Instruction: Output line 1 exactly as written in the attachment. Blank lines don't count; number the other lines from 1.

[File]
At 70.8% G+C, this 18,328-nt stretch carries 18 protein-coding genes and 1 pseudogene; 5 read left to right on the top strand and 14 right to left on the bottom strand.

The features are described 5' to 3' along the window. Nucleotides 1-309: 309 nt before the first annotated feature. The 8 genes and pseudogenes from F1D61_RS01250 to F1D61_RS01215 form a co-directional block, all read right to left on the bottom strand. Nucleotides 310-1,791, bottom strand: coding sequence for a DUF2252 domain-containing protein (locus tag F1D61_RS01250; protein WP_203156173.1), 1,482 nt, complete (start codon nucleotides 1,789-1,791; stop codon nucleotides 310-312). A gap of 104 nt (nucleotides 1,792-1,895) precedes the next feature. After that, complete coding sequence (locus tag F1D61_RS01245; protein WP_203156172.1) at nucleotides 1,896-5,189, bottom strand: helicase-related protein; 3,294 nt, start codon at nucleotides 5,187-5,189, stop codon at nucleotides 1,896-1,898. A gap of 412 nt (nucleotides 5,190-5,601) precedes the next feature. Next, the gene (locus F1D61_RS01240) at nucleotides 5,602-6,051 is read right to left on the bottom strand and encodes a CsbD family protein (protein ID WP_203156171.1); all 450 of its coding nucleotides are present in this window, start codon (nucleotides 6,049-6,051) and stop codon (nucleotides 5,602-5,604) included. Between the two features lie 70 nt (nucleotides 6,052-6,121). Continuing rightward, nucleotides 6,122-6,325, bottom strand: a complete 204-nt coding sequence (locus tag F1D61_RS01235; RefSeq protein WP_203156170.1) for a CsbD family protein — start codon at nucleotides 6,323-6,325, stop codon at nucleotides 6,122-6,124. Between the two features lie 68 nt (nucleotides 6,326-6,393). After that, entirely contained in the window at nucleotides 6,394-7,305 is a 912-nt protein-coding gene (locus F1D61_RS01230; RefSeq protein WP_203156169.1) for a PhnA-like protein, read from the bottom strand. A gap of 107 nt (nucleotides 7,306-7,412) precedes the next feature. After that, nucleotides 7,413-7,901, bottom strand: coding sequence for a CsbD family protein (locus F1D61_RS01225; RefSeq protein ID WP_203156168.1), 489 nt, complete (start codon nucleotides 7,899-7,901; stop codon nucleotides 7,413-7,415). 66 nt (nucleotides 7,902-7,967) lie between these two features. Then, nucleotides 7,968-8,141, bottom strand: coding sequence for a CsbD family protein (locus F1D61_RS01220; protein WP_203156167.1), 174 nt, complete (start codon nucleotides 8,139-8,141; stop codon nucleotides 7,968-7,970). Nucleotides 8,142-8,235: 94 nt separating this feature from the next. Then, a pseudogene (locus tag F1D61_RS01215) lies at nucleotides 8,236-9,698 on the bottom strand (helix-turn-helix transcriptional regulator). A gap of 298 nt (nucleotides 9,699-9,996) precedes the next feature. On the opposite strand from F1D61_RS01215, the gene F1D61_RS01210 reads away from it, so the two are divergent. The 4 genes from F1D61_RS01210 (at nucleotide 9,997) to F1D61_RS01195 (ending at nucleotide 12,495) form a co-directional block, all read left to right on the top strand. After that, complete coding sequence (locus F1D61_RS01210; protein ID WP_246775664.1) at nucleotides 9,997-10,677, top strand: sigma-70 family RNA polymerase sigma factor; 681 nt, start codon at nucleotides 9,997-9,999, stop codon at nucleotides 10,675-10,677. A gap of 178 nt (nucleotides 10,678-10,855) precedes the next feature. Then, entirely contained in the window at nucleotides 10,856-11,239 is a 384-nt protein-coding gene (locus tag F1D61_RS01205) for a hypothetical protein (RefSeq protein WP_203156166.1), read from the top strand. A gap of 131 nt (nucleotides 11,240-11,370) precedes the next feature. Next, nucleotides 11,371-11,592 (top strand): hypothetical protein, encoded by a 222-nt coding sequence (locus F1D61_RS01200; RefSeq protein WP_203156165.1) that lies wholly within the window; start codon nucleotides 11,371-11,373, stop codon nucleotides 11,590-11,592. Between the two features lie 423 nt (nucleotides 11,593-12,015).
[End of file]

At 70.8% G+C, this 18,328-nt stretch carries 18 protein-coding genes and 1 pseudogene; 5 read left to right on the top strand and 14 right to left on the bottom strand.